Unsurprisingly, behind all of these tremendous accomplishments lies one of the most passionate, knowledgeable, and courageous scientists in the world today. While she was breaking records, Dr. Whitson was also conducting groundbreaking research on a wide breadth of subjects with enormous implications for the future of humanity—robotics and artificial intelligence, medicine, agriculture, logistics, engineering, marine life, and beyond.
Whitson’s remarkable life story is a thrilling example for others to follow, humble beginnings on a farm to her daring tales of spaceflight and crash landings in the steppes of Kazakhstan, leaving audiences on the edge of their seat. She was named as one of TIME Magazine’s Most Influential People (2018), was on the cover of National Geographic Magazine, and was one of eight astronauts featured in Darren Aronofsky’s, National Geographic series One Strange Rock.
Peggy Whitson is a NASA astronaut and biochemist. She flew on Expedition 50/51 and participated in four spacewalks, bringing her career total to ten. With a total of 665 days in space, Whitson holds the U.S. record, placing eighth on the all-time space endurance list. The Iowa native also completed two six-month tours of duty aboard the station for Expedition 5 in 2002, and as the station commander for Expedition 16 in 2008 where she accumulated 377 days in space between the two missions, the most for any U.S. woman at the time of her return to Earth.
Whitson began her career at NASA/Johnson Space Center as a Research Biochemist in the Biomedical Operations and Research Branch; she developed negotiation and leadership skills as a member of the U.S.-USSR Joint Working Group in Space Medicine and Biology. She continued developing these skills in 1992, when she was named the Project Scientist of the Shuttle-Mir Program and served in this capacity until the conclusion of the Phase 1A Program in 1995. Dr. Whitson held the additional responsibilities of the Deputy Division Chief of the Medical Sciences Division at Johnson Space Center from 1995 to 1996, and served as Co-Chair of the U.S.-Russian Mission Science Working Group.
Selected from thousands of applicants, Dr. Whitson began her Astronaut training in 1996. Upon completing two years of training and evaluation, she was assigned technical duties in the Astronaut Operations Planning Branch and served as the lead for the Crew Test Support Team in Russia from 1998 to 1999. From November 2003 to March 2005, she served as Deputy Chief of the Astronaut. Also in 2003, she served as commander of the fifth NASA Extreme Environment Mission Operations (NEEMO) mission.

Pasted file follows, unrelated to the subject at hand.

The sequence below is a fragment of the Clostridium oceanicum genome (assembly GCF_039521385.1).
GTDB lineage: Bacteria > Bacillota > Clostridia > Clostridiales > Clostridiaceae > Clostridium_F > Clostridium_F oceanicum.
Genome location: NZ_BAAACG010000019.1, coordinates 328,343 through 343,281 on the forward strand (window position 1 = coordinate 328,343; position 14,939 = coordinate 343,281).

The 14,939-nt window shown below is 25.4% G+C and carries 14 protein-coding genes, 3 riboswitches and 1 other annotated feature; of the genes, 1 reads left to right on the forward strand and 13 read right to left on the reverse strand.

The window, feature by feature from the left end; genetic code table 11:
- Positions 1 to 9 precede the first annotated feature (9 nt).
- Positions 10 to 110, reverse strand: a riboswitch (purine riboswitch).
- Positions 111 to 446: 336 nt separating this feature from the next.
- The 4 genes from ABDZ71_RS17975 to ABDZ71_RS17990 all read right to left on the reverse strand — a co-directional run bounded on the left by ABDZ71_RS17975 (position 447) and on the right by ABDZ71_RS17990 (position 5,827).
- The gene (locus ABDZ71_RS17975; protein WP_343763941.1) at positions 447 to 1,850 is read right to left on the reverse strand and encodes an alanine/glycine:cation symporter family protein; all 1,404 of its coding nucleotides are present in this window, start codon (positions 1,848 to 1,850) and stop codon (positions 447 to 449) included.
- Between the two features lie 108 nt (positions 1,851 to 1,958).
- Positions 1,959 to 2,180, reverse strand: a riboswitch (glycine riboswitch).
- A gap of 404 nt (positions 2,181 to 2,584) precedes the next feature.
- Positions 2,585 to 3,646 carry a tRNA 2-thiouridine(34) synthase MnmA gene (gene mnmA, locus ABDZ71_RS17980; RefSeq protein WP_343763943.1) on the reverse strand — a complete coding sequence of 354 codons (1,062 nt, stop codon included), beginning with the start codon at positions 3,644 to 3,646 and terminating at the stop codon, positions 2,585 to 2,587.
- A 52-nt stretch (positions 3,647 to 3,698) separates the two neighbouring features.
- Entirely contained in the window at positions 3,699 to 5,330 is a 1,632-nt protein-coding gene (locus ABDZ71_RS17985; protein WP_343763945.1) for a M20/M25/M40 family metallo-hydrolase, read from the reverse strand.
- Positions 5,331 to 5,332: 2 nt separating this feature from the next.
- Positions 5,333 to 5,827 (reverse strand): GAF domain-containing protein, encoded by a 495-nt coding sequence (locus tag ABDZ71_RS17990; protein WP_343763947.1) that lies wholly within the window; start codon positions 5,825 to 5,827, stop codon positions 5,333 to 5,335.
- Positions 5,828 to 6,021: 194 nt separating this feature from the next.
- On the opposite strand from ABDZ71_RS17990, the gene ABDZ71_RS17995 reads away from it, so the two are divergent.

She continued serving in a number of leadership roles. From March 2005 to November 2005, she served as Chief of the Station Operations Branch. Then trained as the backup ISS commander for Expedition 14 from November 2005 to September 2006.
Whitson completed two six-month tours of duty aboard the International Space Station, the second as the station commander for Expedition 16 in April 2007-8. She accumulated 377 days in space and performed a total of six career spacewalks, adding up to 39 hours and 46 minutes between these first two missions, the most for any woman. After returning from space, Whitson was tapped to chair the Astronaut Selection Board in 2008-9.
From October 2009 to July 2012, Whitson served as Chief of the Astronaut Corps and was responsible for the mission preparation activities and on-orbit support of all International Space Station crews and their support personnel. She was also responsible for organizing the crew interface support for future heavy launch and commercially provided transport vehicles. Whitson was the first female, nonmilitary Chief of the Astronaut Office.
Whitson’s third and final mission launched in November 2016. Originally planned as a 6-month mission, she was extended to a nine-and-a-half-month mission, returning in September 2017, accumulating the records noted above while accomplishing an enormous wealth of scientific research.
Whitson graduated from Mt. Ayr Community High School, Mt. Ayr, Iowa, in 1978; received a Bachelor of Science in Biology/Chemistry from Iowa Wesleyan College in 1981 and a Doctorate in Biochemistry from Rice University in 1985.
- The Power of Team: Leadership and Followership
- The Future of STEM Education
- Record-Breaking: My Life and Career with NASA
- Dreams are Possible